Diagnoses are categorized by the Diagnostic and Statistical Manual of
Mental Disorders, 4th. Edition. Better known as the DSM-IV, the
manual is published by the American Psychiatric Association and covers all
mental health disorders for both children and adults. It also lists known
causes of these disorders, statistics in terms of gender, age at onset,
and prognosis as well as some research concerning the optimal treatment
Professionals use this manual when working with patients in order to
better understand their illness and potential treatment and to help 3rd
party payers (e.g., insurance) understand the needs of the patient. The book is typically considered the
bible for any professional who makes psychiatric diagnoses in the
United States and many other countries. Much of the diagnostic information
on these pages is gathered from the DSM IV.
There is a
good deal of overlap among the different diagnoses listed in the DSM IV,
which you may notice by browsing these pages. The reason for this is the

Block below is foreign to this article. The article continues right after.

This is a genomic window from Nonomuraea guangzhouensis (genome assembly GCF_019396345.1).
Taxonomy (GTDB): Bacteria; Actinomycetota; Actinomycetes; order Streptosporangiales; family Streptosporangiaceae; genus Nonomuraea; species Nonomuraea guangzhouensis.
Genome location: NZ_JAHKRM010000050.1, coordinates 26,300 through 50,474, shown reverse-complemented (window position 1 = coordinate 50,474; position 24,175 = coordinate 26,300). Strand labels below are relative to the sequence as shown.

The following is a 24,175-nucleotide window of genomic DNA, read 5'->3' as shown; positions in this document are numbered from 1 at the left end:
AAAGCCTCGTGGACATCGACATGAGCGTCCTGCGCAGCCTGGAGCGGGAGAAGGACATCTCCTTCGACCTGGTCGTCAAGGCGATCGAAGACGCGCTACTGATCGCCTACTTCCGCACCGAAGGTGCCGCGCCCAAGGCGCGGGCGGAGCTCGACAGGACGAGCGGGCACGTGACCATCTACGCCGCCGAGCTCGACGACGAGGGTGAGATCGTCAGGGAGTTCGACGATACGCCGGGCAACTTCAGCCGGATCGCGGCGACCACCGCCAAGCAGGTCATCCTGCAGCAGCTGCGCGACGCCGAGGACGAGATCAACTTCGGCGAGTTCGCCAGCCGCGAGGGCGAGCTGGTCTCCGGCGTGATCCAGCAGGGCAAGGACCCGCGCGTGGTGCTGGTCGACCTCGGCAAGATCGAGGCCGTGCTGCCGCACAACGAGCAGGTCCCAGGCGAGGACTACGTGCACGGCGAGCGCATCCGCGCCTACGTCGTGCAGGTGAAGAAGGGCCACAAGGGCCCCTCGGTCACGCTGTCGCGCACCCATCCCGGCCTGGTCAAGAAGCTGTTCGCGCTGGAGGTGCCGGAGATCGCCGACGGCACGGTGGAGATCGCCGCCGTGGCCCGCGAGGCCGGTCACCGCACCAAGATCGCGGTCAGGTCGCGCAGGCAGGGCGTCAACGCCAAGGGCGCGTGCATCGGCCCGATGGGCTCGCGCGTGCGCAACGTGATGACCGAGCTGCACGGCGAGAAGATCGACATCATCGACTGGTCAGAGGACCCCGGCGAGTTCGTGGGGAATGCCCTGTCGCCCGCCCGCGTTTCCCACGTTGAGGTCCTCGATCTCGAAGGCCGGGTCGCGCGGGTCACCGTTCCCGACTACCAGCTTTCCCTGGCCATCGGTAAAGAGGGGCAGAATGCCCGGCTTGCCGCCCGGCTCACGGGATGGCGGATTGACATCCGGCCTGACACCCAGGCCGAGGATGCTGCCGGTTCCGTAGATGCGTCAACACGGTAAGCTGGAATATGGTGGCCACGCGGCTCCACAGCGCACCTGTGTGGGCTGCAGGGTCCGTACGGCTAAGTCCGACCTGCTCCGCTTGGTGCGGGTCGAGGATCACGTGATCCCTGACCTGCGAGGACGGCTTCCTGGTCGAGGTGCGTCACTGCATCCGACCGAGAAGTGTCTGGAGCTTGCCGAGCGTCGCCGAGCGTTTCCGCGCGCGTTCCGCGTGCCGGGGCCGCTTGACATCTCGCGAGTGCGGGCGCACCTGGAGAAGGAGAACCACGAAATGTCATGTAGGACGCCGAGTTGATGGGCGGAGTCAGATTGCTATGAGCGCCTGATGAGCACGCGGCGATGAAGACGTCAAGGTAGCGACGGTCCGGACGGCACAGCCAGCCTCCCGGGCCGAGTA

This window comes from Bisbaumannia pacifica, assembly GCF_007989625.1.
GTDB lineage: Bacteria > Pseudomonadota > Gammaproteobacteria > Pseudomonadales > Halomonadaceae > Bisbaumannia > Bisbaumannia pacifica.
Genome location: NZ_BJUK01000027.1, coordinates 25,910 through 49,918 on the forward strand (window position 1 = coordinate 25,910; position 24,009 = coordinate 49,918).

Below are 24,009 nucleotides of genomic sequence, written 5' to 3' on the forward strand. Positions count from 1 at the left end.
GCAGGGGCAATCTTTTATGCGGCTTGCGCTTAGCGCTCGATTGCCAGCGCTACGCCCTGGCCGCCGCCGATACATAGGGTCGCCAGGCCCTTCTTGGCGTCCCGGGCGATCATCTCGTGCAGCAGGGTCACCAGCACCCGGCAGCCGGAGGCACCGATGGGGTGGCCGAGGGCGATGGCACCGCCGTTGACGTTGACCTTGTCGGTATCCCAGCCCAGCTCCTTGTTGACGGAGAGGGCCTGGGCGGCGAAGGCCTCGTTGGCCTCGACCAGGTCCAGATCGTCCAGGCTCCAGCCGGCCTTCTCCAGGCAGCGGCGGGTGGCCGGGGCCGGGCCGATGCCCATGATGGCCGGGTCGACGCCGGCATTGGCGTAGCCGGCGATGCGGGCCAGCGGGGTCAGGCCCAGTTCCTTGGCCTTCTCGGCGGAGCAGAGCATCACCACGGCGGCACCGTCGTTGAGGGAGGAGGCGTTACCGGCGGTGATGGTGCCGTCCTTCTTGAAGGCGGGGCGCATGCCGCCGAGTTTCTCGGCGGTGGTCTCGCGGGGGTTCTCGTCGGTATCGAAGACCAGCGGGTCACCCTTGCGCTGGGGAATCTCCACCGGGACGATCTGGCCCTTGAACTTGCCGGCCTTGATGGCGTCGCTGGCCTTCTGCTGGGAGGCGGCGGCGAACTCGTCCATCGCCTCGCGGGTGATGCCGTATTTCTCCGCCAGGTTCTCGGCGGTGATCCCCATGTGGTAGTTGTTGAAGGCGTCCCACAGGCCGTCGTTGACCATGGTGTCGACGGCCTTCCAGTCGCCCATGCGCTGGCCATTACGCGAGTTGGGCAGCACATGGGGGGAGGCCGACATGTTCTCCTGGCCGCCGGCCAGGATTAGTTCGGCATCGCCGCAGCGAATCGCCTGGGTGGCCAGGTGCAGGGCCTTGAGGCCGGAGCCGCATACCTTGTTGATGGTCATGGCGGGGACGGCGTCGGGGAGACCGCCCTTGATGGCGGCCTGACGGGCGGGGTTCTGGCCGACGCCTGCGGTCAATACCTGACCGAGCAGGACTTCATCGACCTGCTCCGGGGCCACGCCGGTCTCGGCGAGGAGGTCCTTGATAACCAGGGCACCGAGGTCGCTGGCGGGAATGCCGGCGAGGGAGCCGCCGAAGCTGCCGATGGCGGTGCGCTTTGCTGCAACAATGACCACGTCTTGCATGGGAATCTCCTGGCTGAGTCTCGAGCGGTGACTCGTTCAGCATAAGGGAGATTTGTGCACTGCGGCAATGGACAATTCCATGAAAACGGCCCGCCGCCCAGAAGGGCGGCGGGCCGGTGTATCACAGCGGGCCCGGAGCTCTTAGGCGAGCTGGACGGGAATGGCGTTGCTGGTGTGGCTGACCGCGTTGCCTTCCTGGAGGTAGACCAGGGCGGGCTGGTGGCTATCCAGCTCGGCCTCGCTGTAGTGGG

same as for the overlap in medical diagnoses...rarely is a symptom
exclusive of anything, and rarely can a diagnosis be made without a
pattern or cluster of symptoms. For example, Depression includes feelings
of sadness, but anxiety can lead to sadness, as can phobias, psychosis,
and many other disorders. Keep this in mind when reading about specific
diagnoses or you may find yourself saying way too frequently "Oh my
Gosh, I have that."
only be made by a clinician (e.g., psychologist or psychiatrist) who
specializes in these areas and who understands the symptom patterns and
idiosyncrasies of each disorder. Dont self diagnose. If you feel you
may have symptoms which are negatively affecting your life, please seek
the advice and assistance of a professional.
Disorders are categorized according to their predominant features.
For example, phobias, social anxiety, and post-traumatic stress disorder
all include anxiety as a main feature of the disorder. All of these
disorders are therefore categorized under Anxiety Disorders.
The list on
the left includes a link to the adult categories which will then link you
to specific disorders in that category. For a complete listing of
all disorders covered, use the Alphabetical Index. There's a lot of
information here so please keep in mind that reading this information does
not make you an expert in the nuances of mental health. These pages
are provided to increase your knowledge and help guide you to a better
understanding of psychopathology.